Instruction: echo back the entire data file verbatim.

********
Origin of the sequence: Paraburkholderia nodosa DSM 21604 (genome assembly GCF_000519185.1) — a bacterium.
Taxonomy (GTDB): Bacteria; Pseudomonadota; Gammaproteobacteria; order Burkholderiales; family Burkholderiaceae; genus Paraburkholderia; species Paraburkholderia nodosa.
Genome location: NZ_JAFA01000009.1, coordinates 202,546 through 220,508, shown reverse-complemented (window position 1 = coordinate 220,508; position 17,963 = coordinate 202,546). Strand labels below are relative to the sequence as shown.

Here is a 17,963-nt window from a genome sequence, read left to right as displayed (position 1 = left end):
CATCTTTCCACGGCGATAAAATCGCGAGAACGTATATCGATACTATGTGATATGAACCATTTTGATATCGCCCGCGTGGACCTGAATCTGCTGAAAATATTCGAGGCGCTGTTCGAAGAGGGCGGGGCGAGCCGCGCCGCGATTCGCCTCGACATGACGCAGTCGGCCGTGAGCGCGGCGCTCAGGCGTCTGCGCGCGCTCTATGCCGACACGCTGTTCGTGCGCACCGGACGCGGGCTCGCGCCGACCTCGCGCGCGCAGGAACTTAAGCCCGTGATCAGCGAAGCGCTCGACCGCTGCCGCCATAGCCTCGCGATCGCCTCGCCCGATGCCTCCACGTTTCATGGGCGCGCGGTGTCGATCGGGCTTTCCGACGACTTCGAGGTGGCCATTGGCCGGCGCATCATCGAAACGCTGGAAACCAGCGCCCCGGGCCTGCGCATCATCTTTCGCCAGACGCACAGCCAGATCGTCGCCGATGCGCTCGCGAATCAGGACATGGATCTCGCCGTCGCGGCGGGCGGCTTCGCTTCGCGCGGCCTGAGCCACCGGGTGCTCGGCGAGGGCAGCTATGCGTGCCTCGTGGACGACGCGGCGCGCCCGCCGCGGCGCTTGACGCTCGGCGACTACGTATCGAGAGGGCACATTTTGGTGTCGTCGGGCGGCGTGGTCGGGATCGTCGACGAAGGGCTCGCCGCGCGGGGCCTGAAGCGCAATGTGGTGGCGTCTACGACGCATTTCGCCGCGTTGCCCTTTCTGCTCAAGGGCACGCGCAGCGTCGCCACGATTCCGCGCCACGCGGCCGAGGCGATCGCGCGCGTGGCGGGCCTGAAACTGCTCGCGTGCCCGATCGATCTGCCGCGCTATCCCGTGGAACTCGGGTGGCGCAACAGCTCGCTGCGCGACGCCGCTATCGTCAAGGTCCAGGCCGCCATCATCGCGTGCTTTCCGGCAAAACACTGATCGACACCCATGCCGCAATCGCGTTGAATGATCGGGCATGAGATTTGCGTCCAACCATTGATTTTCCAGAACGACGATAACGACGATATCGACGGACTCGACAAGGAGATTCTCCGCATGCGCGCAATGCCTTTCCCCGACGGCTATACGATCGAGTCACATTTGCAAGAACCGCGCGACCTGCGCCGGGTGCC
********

Origin of the sequence: Paraburkholderia nodosa DSM 21604 (genome assembly GCF_000519185.1) — a bacterium.
Taxonomy (GTDB): Bacteria; Pseudomonadota; Gammaproteobacteria; order Burkholderiales; family Burkholderiaceae; genus Paraburkholderia; species Paraburkholderia nodosa.
Genome location: NZ_JAFA01000009.1, coordinates 202,546 through 220,508, shown reverse-complemented (window position 1 = coordinate 220,508; position 17,963 = coordinate 202,546). Strand labels below are relative to the sequence as shown.

Here is a 17,963-nt window from a genome sequence, read left to right as displayed (position 1 = left end):
CATCTTTCCACGGCGATAAAATCGCGAGAACGTATATCGATACTATGTGATATGAACCATTTTGATATCGCCCGCGTGGACCTGAATCTGCTGAAAATATTCGAGGCGCTGTTCGAAGAGGGCGGGGCGAGCCGCGCCGCGATTCGCCTCGACATGACGCAGTCGGCCGTGAGCGCGGCGCTCAGGCGTCTGCGCGCGCTCTATGCCGACACGCTGTTCGTGCGCACCGGACGCGGGCTCGCGCCGACCTCGCGCGCGCAGGAACTTAAGCCCGTGATCAGCGAAGCGCTCGACCGCTGCCGCCATAGCCTCGCGATCGCCTCGCCCGATGCCTCCACGTTTCATGGGCGCGCGGTGTCGATCGGGCTTTCCGACGACTTCGAGGTGGCCATTGGCCGGCGCATCATCGAAACGCTGGAAACCAGCGCCCCGGGCCTGCGCATCATCTTTCGCCAGACGCACAGCCAGATCGTCGCCGATGCGCTCGCGAATCAGGACATGGATCTCGCCGTCGCGGCGGGCGGCTTCGCTTCGCGCGGCCTGAGCCACCGGGTGCTCGGCGAGGGCAGCTATGCGTGCCTCGTGGACGACGCGGCGCGCCCGCCGCGGCGCTTGACGCTCGGCGACTACGTATCGAGAGGGCACATTTTGGTGTCGTCGGGCGGCGTGGTCGGGATCGTCGACGAAGGGCTCGCCGCGCGGGGCCTGAAGCGCAATGTGGTGGCGTCTACGACGCATTTCGCCGCGTTGCCCTTTCTGCTCAAGGGCACGCGCAGCGTCGCCACGATTCCGCGCCACGCGGCCGAGGCGATCGCGCGCGTGGCGGGCCTGAAACTGCTCGCGTGCCCGATCGATCTGCCGCGCTATCCCGTGGAACTCGGGTGGCGCAACAGCTCGCTGCGCGACGCCGCTATCGTCAAGGTCCAGGCCGCCATCATCGCGTGCTTTCCGGCAAAACACTGATCGACACCCATGCCGCAATCGCGTTGAATGATCGGGCATGAGATTTGCGTCCAACCATTGATTTTCCAGAACGACGATAACGACGATATCGACGGACTCGACAAGGAGATTCTCCGCATGCGCGCAATGCCTTTCCCCGACGGCTATACGATCGAGTCACATTTGCAAGAACCGCGCGACCTGCGCCGGGTGCC